More in Deepest
We hadn’t yet seen the dining room but the bar was so convivial and friendly we decide to have dinner there at one of the scrubbed tables – as soon as there were a couple of chairs free. But first we had to let our spouses know we had arrived safely. My mobile was out of cash; the last time I checked I had almost £20 left and I rarely use it. Go figure. S 2 had about 10p - enough for a quick text for him and a reassuring shout from me.
There was a red phone box near the pub but the windows were blackened with dead flies, the floor was covered in dead flies and there were still flies flying around. Neither of us could face it and I never want to see another Garibaldi as long as I live. Our rooms on the other hand were very comfy and old fashioned like staying with Grandma plus tea, coffee and a telly.
One wall of the bar is covered in easy to read dishes and there is always someone staring with a bemused expression, making choices. I had a delicious fish pie and S 2 had a sirloin steak. After that neither of us was hungry but I managed a chocolate pud because it was there.
Some years back I read an article by Adam Edwards in the Weekend Telegraph. His cousin Tony had inherited The Duke of York and because he was ‘an oenophile who hated beer bores and had little time for agricultural labourers.’ the 1978 Good Food Guide said ’It’s not often you find a landlord who appears to specialise in abusing his guests.’
In spite of this a 12 year old boy – Jamie Stuart, visiting his grandmother, was enchanted by the place and 30 odd years later owns it with his partner Pippa. Together they have made it into what many acknowledge to be the best pub in
Pippa served us an excellent breakfast and lent us a local map with a way- marked route which crossed the Tarka trail a couple of times and did a rough circular round the outskirts of the village – between 4 and 5 miles. Perfect. We could see
After a while we turned north (I blessed the fact that both boys had been scouts and were great at orienteering) and came across a farm by a creek. We spotted a peacock on the roof and then another and another - in fact in every direction there were peacocks. I spotted a woman hurrying down the lane and cheekily asked her how many there were. ‘Too many to count.’ she replied hurrying to catch- what? The visiting library? Already left missus.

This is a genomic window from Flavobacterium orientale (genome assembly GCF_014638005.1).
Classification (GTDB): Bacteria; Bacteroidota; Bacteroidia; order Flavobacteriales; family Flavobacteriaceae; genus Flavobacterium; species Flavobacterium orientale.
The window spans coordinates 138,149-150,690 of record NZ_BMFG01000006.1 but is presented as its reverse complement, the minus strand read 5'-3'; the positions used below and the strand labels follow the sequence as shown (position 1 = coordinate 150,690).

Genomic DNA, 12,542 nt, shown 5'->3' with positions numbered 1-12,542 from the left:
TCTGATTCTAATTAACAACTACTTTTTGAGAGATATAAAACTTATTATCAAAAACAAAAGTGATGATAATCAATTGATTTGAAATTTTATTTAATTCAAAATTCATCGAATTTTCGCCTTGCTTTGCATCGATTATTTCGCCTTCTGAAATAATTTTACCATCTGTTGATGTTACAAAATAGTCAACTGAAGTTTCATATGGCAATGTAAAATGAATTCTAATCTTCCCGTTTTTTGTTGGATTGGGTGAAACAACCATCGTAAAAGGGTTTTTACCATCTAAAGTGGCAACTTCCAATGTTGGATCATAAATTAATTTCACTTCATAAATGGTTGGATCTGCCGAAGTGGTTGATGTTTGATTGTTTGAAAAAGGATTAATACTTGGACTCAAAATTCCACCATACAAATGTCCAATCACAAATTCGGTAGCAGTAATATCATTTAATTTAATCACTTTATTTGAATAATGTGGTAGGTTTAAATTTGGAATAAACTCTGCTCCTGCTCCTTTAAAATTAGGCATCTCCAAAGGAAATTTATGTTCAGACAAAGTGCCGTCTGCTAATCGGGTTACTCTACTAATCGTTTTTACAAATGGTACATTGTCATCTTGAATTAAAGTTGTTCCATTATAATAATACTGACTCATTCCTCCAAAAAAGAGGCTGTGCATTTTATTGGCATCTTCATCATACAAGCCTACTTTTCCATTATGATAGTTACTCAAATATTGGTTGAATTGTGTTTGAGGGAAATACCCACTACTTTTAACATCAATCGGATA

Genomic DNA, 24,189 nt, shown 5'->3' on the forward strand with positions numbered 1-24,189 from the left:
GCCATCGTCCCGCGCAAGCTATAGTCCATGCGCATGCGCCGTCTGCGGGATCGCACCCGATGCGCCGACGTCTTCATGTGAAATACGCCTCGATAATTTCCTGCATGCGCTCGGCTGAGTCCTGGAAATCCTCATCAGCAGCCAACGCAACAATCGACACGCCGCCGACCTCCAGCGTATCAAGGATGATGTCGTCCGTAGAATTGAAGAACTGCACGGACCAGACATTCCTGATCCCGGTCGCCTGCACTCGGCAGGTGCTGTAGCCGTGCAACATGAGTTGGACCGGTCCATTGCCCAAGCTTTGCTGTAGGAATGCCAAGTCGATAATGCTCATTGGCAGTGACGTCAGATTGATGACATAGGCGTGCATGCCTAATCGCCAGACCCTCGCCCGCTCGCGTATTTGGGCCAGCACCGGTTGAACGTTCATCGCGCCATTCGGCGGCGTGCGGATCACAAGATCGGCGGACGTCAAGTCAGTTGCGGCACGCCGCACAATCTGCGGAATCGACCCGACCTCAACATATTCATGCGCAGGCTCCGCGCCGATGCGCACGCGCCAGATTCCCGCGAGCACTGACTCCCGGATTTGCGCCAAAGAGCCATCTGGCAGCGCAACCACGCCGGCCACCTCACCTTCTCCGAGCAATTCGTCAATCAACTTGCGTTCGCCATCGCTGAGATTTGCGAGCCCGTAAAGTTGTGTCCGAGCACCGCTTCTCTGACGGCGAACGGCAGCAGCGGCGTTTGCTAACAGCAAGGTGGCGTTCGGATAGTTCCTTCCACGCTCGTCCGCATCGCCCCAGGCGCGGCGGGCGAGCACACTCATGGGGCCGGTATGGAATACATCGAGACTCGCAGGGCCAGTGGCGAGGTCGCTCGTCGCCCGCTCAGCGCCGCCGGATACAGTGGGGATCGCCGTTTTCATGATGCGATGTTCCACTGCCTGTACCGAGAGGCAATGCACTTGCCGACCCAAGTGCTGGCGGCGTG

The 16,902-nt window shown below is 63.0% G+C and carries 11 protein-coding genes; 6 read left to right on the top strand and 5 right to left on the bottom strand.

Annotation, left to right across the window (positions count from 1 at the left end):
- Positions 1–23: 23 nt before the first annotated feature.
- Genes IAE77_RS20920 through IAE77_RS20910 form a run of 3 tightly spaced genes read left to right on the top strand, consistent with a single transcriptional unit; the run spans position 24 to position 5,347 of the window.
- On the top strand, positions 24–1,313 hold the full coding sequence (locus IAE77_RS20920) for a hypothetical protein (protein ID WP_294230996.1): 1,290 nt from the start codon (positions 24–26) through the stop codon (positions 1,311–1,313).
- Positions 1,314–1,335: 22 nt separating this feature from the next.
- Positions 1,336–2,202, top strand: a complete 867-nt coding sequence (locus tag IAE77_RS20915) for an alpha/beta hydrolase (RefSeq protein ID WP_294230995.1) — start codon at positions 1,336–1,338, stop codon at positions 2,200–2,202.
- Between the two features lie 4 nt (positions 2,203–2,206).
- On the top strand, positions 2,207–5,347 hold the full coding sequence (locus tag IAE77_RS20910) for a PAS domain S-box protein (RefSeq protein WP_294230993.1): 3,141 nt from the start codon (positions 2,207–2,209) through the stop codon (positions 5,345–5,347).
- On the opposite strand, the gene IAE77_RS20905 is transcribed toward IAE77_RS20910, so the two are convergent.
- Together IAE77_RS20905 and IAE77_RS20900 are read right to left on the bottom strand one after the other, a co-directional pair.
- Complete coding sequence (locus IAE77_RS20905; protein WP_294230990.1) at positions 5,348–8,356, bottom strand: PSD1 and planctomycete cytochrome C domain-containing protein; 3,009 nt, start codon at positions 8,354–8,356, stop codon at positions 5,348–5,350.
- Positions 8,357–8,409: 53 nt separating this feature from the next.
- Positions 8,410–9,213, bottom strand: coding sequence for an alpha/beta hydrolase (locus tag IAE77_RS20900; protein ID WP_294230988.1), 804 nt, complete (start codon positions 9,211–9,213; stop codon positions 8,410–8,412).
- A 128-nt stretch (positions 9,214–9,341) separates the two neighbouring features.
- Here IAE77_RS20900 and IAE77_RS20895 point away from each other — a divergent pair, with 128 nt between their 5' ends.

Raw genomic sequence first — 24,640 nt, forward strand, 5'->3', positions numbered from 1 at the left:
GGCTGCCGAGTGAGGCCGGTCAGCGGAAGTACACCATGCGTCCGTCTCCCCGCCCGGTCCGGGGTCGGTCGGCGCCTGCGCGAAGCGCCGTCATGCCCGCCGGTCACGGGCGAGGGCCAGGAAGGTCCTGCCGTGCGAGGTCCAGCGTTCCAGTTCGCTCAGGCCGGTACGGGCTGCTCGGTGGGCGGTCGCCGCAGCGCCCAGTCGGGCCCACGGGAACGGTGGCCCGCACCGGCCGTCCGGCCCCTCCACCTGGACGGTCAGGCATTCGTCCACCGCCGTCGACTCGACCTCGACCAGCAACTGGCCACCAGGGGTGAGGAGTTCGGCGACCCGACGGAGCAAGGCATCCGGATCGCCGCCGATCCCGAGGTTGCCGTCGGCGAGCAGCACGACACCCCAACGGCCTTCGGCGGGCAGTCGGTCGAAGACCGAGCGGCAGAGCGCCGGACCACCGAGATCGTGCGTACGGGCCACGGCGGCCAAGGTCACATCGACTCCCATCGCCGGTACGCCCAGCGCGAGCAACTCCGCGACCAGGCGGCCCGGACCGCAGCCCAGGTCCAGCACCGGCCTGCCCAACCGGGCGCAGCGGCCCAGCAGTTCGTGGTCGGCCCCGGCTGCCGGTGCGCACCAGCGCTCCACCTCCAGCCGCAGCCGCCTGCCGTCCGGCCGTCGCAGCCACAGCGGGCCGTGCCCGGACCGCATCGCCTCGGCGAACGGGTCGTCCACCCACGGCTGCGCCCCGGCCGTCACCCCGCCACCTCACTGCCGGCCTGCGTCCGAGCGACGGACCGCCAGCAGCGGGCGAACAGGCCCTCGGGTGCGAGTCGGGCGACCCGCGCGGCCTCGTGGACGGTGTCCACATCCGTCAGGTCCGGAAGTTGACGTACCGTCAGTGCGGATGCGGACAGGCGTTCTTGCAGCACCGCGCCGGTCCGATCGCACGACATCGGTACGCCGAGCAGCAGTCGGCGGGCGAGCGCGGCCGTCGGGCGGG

There was a problem where the path – about a lane’s width – was completely flooded with muddy water. Both of us were wearing light weight non- waterproof boots. The path was flanked by wire fences and on the left was a narrow bank of about four inches wide. S 2 tried it out first and then came back for me. I was to hang on to the fence and he held my pole in a horizontal position for me to hold with the other hand. Miraculously we made it to the other side with dry feet.
Turning west the path disappeared – by now for me, any sense of direction had disappeared but S 2 struck out boldly up a steep grassy hill with a farm at the top. Half way up I was instructed to pause and look at the view and the words came to mind ‘Earth has not anything to show more fair.’ Dear Willie Wordsworth said it all. There was utter peace and tranquillity and birdsong. One of those moments that lodge in the memory.
At the top there was a pretty picture of four young girls in riding gear, listening politely with their ponies as the instructor talked to them. Even the geese gazed at us benignly. I was surprised at how much up and down there was during the walk and after a long trail downwards we caught a glimpse of the
Soon we were slumped on one of the empty benches outside the pub, the only one with a table. I suggested we should have a sandwich lunch right here, right now when we were approached by a local ‘hayseed’ wearing an Ozzie bush hat.
More later – last bit.